May 30, 2019 Word for Word Media 0Comment

Dr Jason Naicker tells us why the inactivated flu vaccine is best for most cancer patients.

The flu vs. a common cold

Influenza (flu) and the common cold are both respiratory illnesses. But they are caused by different viruses. Yet have similar symptoms. 

In general, flu is worse and symptoms are more intense. People with colds are more likely to have a runny or stuffy nose. And, colds generally don’t result in serious health problems, such as pneumonia or hospitalisations.


According to the South African National Department of Health, influenza kills between 6 000 – 11 000 South Africans every year. More than half are the elderly and HIV positive people. 

More than 25% of people hospitalised for pneumonia, and about 14% of patients hospitalised for flu-like symptoms, will test positive for influenza. 

Patients with chronic diseases, such as diabetes, kidney failure, cancer, and cardiac failure, are at increased risk of being hospitalised with flu.

In SA, flu is seasonal and circulates predominantly in the winter months. ‘Flu season’ typically begins in June, though it could start earlier or later. 

The National Health Laboratory Service publishes weekly website updates on influenza virus activity, should you require more information. 

How does the influenza virus spread?

The influenza virus is usually spread from person to person by droplets, when a person with flu speaks, coughs or sneezes, and these droplets land in the mouths, noses or eyes of people close by. 

It can also be transmitted when people touch objects that have the flu virus on and they touch their mouth or nose.

The time for the onset of symptoms usually is four days. This may include fever, cough, headaches, sore throat, body aches, diarrhoea and vomiting.

Should cancer patients get the flu vaccine?

When undergoing cancer treatments, prevention of infection is of paramount importance, especially with an impaired immune system. Infections in cancer patients often carry excessive morbidity and mortality, and antimicrobial therapy is usually less effective. 

Immunisation through vaccination seems like the logical way to prevent infection. But, many patients with impaired immunity may not be able to mount a proper immune response to active vaccinations. 

Although some vaccines provide some benefit to the immunocompromised individual, a vaccine response can’t be guaranteed. 

Successful protection in these patients may require vaccines, passive immunisations (e.g. immune globulins), and anti-viral prophylaxis.

Live vaccine vs. inactivated vaccine

In adults with cancer, those with haematologic (blood) cancers are more at risk of being immunocompromised than those with solid tumours. 

However, patients with solid tumours are also at risk of infections based on debility, malnutrition, etc.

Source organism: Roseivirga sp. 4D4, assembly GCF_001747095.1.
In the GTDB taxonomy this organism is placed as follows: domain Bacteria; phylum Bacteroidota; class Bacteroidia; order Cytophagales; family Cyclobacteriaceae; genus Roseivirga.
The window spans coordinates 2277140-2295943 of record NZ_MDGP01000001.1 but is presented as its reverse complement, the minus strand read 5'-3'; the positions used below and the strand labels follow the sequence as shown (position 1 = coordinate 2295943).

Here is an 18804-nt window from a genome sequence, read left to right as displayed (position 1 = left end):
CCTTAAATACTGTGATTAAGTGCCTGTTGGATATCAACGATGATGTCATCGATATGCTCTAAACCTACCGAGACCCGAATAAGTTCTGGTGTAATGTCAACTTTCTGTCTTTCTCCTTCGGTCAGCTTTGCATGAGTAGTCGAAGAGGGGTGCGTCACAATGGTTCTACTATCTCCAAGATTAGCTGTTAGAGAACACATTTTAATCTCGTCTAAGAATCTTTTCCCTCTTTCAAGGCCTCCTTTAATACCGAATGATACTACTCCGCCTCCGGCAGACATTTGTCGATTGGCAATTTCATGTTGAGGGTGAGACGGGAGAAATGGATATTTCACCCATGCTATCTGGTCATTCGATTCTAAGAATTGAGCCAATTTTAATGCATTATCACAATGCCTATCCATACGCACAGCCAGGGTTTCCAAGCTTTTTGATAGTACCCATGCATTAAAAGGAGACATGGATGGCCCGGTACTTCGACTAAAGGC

Vaccines shouldn’t be given at times of immunosuppression because they may be ineffective, and, if it’s a live vaccine, it may result in vaccine-derived infections. 

A live vaccine uses a weakened form of the virus (measles, mumps, rubella), while an inactivated vaccine uses certain parts or proteins from the virus to create immunity. 

In South Africa, the inactivated vaccine is the only type available. It contains three types of inactivated flu viruses, as per the WHO recommendations for a flu season

Inactivated vaccine for cancer patients

Adults with cancer should receive this inactivated influenza vaccine every year. The exceptions are patients undergoing treatment with anti-B cell antibodies (e.g. rituximab), since their immune responses will be poor. Such patients should have the vaccination delayed for at least six months until after treatment. 

It’s also recommended that patients receiving intensive chemotherapy be given the inactivated influenza vaccine. Family members of patients undergoing active cancer treatments should also be vaccinated.

Anti-viral prophylaxis may be considered in unvaccinated patients who have been exposed to the virus. This should be discussed with your treating doctor. A good example that may be prescribed is oseltamivir (Tamiflu).

Effectiveness of vaccine

On average, the flu vaccine affords about 60% effectiveness in adults. It doesn’t, however, protect against other viruses that may cause colds in the winter season.

Always advise your doctor if you are not feeling well while on cancer treatments. Early diagnosis and treatment of infections improves outcomes drastically and minimises your downtime.

Dr Jason Naicker is a consultant medical oncologist at Rosebank Hospital. He served as medical advisor at Janssen Cilag, covering oncology and anti-infectives.


Dr Jason Naicker is a consultant medical oncologist at Rosebank Hospital. He served as medical advisor at Janssen Cilag, covering oncology and anti-infectives.

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